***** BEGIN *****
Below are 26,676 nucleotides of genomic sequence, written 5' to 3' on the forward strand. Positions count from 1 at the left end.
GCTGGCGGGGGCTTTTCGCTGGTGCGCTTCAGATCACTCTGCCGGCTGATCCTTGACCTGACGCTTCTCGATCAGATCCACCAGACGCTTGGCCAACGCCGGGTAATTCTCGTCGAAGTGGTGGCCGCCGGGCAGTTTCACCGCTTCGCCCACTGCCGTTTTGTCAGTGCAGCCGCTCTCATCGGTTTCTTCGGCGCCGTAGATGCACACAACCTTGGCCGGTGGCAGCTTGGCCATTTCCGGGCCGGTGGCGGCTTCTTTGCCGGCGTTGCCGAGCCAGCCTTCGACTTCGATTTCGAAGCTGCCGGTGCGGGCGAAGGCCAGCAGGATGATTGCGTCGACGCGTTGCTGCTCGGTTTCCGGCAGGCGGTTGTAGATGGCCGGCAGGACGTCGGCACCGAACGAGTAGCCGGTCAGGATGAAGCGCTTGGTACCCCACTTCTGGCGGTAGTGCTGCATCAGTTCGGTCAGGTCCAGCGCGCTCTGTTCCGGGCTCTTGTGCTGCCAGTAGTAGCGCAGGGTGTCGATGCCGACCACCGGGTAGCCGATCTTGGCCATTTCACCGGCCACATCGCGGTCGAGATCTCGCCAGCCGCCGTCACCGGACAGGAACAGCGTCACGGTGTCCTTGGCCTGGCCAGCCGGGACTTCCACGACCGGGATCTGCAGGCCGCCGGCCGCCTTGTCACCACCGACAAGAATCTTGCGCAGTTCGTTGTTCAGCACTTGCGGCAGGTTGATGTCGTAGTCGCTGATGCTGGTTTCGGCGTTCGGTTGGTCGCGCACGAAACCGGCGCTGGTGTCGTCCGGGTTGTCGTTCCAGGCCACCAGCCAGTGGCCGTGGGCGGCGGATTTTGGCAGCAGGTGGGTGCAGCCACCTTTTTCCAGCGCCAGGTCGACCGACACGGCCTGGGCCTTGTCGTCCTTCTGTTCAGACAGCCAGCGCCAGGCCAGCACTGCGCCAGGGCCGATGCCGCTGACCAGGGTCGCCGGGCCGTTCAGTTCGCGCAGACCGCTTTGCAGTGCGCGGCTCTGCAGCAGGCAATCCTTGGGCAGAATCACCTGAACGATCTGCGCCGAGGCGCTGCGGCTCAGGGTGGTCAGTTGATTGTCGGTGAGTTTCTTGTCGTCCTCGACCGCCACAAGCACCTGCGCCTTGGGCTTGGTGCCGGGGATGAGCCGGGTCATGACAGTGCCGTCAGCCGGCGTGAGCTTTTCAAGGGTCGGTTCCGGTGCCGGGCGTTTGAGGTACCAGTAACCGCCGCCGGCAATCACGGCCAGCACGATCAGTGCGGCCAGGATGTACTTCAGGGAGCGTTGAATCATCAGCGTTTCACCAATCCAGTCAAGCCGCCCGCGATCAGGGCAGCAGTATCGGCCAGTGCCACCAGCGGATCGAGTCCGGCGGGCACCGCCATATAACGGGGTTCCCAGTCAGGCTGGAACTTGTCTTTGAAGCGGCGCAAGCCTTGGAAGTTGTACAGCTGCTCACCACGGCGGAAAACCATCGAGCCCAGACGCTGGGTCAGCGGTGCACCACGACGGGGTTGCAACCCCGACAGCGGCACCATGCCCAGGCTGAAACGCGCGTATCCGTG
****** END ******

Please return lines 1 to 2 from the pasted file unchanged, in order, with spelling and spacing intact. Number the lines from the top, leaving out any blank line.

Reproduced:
Below are 26,676 nucleotides of genomic sequence, written 5' to 3' on the forward strand. Positions count from 1 at the left end.
GCTGGCGGGGGCTTTTCGCTGGTGCGCTTCAGATCACTCTGCCGGCTGATCCTTGACCTGACGCTTCTCGATCAGATCCACCAGACGCTTGGCCAACGCCGGGTAATTCTCGTCGAAGTGGTGGCCGCCGGGCAGTTTCACCGCTTCGCCCACTGCCGTTTTGTCAGTGCAGCCGCTCTCATCGGTTTCTTCGGCGCCGTAGATGCACACAACCTTGGCCGGTGGCAGCTTGGCCATTTCCGGGCCGGTGGCGGCTTCTTTGCCGGCGTTGCCGAGCCAGCCTTCGACTTCGATTTCGAAGCTGCCGGTGCGGGCGAAGGCCAGCAGGATGATTGCGTCGACGCGTTGCTGCTCGGTTTCCGGCAGGCGGTTGTAGATGGCCGGCAGGACGTCGGCACCGAACGAGTAGCCGGTCAGGATGAAGCGCTTGGTACCCCACTTCTGGCGGTAGTGCTGCATCAGTTCGGTCAGGTCCAGCGCGCTCTGTTCCGGGCTCTTGTGCTGCCAGTAGTAGCGCAGGGTGTCGATGCCGACCACCGGGTAGCCGATCTTGGCCATTTCACCGGCCACATCGCGGTCGAGATCTCGCCAGCCGCCGTCACCGGACAGGAACAGCGTCACGGTGTCCTTGGCCTGGCCAGCCGGGACTTCCACGACCGGGATCTGCAGGCCGCCGGCCGCCTTGTCACCACCGACAAGAATCTTGCGCAGTTCGTTGTTCAGCACTTGCGGCAGGTTGATGTCGTAGTCGCTGATGCTGGTTTCGGCGTTCGGTTGGTCGCGCACGAAACCGGCGCTGGTGTCGTCCGGGTTGTCGTTCCAGGCCACCAGCCAGTGGCCGTGGGCGGCGGATTTTGGCAGCAGGTGGGTGCAGCCACCTTTTTCCAGCGCCAGGTCGACCGACACGGCCTGGGCCTTGTCGTCCTTCTGTTCAGACAGCCAGCGCCAGGCCAGCACTGCGCCAGGGCCGATGCCGCTGACCAGGGTCGCCGGGCCGTTCAGTTCGCGCAGACCGCTTTGCAGTGCGCGGCTCTGCAGCAGGCAATCCTTGGGCAGAATCACCTGAACGATCTGCGCCGAGGCGCTGCGGCTCAGGGTGGTCAGTTGATTGTCGGTGAGTTTCTTGTCGTCCTCGACCGCCACAAGCACCTGCGCCTTGGGCTTGGTGCCGGGGATGAGCCGGGTCATGACAGTGCCGTCAGCCGGCGTGAGCTTTTCAAGGGTCGGTTCCGGTGCCGGGCGTTTGAGGTACCAGTAACCGCCGCCGGCAATCACGGCCAGCACGATCAGTGCGGCCAGGATGTACTTCAGGGAGCGTTGAATCATCAGCGTTTCACCAATCCAGTCAAGCCGCCCGCGATCAGGGCAGCAGTATCGGCCAGTGCCACCAGCGGATCGAGTCCGGCGGGCACCGCCATATAACGGGGTTCCCAGTCAGGCTGGAACTTGTCTTTGAAGCGGCGCAAGCCTTGGAAGTTGTACAGCTGCTCACCACGGCGGAAAACCATCGAGCCCAGACGCTGGGTCAGCGGTGCACCACGACGGGGTTGCAACCCCGACAGCGGCACCATGCCCAGGCTGAAACGCGCGTATCCGTG